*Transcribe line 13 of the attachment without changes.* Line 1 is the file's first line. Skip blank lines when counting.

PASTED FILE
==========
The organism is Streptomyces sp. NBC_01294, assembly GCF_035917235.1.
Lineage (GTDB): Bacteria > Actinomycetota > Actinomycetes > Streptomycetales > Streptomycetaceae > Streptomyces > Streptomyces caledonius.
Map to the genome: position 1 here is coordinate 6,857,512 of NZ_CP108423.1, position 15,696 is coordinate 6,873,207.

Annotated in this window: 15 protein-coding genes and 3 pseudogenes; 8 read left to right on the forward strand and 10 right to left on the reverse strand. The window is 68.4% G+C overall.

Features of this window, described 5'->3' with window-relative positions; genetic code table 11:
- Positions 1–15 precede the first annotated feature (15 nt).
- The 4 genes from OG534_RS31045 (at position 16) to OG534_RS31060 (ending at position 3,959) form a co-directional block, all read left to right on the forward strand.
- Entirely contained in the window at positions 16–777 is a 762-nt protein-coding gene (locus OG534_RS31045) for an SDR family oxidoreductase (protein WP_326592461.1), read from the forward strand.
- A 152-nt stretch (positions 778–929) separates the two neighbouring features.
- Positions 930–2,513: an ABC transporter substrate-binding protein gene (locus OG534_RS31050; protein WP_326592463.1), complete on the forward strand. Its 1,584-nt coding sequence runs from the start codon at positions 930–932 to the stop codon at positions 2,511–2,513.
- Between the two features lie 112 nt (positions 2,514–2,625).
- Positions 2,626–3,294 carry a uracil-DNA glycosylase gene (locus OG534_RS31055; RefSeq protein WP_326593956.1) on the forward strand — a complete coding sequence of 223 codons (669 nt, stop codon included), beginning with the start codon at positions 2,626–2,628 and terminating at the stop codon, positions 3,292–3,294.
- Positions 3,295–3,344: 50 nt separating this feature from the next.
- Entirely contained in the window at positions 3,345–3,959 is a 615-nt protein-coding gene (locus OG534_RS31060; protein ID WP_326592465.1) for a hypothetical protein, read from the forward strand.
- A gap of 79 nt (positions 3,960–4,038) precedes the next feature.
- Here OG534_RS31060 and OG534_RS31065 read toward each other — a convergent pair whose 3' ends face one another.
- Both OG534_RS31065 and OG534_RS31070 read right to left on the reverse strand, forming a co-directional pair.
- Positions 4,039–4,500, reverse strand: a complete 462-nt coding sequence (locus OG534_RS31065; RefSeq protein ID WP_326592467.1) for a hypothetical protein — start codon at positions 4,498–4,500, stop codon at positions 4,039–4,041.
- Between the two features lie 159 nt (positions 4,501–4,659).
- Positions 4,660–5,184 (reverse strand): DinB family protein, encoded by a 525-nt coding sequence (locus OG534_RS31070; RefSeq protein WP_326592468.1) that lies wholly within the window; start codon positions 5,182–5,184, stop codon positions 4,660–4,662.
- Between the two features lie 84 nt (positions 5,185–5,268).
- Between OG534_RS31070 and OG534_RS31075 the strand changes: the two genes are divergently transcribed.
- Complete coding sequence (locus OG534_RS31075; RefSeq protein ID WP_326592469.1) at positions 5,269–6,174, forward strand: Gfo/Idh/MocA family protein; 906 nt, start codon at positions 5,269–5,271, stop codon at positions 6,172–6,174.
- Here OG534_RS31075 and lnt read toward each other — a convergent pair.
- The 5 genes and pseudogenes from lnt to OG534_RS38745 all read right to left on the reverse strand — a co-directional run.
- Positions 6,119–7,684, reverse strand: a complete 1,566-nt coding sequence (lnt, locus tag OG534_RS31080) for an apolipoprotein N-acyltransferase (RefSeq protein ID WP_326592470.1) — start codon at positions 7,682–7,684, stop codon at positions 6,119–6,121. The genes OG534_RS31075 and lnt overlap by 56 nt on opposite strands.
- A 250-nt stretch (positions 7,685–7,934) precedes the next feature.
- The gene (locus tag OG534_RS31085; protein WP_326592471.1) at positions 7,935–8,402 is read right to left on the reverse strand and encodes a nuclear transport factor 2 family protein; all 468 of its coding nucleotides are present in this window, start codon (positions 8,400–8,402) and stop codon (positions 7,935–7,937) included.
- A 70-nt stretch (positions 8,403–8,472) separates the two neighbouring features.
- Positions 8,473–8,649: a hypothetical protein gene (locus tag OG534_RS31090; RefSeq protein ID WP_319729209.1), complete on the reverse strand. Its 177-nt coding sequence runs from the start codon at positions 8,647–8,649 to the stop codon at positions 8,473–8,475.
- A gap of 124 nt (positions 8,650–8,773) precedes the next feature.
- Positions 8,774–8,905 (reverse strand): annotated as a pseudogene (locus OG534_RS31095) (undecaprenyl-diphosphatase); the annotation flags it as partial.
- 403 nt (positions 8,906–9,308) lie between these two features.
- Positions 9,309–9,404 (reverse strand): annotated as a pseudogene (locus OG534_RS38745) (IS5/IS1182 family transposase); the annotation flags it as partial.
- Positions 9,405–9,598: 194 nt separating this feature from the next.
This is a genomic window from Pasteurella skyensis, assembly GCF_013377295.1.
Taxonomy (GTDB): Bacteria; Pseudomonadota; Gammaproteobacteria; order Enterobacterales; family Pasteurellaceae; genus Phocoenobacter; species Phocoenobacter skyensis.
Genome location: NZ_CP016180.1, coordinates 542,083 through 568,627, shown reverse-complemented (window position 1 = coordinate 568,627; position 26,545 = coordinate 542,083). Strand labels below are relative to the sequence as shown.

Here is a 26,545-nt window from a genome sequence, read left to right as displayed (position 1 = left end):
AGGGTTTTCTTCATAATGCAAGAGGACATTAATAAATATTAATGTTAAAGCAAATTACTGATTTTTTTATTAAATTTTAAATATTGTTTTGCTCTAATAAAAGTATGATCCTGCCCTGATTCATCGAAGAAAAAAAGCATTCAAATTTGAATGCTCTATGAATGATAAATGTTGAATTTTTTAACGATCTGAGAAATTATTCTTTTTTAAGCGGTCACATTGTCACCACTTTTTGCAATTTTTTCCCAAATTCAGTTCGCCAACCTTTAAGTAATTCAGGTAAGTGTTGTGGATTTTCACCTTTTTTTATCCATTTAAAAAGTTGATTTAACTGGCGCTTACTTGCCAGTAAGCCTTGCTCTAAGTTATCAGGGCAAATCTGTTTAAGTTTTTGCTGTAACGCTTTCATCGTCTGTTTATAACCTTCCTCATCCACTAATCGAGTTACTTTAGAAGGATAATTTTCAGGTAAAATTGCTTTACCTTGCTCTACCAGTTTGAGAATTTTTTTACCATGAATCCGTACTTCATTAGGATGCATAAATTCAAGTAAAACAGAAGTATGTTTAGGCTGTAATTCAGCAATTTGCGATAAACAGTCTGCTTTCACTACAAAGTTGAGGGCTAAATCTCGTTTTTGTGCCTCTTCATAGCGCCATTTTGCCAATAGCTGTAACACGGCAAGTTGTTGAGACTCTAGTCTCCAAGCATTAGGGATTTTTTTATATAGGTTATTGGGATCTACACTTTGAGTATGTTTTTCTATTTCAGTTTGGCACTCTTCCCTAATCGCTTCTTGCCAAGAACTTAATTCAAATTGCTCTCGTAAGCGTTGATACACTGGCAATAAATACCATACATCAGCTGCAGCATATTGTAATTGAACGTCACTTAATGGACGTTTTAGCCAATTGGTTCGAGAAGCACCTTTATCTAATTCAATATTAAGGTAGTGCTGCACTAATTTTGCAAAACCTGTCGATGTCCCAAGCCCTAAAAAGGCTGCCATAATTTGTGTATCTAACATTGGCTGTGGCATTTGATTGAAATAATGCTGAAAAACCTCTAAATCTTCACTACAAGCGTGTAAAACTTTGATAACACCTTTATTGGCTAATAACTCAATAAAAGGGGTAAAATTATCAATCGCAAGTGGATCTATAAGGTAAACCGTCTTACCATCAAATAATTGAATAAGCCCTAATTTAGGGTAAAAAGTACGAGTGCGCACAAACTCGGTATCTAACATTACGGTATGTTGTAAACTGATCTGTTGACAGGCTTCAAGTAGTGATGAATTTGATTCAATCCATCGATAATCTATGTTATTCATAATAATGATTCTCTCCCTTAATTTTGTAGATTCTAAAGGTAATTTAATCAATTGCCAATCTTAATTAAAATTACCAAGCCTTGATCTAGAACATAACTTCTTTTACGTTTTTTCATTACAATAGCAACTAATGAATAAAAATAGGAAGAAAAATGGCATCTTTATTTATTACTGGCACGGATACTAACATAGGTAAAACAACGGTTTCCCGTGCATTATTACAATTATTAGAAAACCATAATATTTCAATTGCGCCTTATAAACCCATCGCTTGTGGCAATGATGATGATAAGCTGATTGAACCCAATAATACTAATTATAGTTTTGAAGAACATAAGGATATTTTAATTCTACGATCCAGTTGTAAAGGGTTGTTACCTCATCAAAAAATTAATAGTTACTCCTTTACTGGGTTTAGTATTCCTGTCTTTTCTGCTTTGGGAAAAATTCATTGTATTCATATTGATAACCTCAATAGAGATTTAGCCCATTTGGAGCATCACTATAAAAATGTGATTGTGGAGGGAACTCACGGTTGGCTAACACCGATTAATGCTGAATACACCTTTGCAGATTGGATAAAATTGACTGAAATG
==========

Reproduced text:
- Positions 3,295–3,344: 50 nt separating this feature from the next.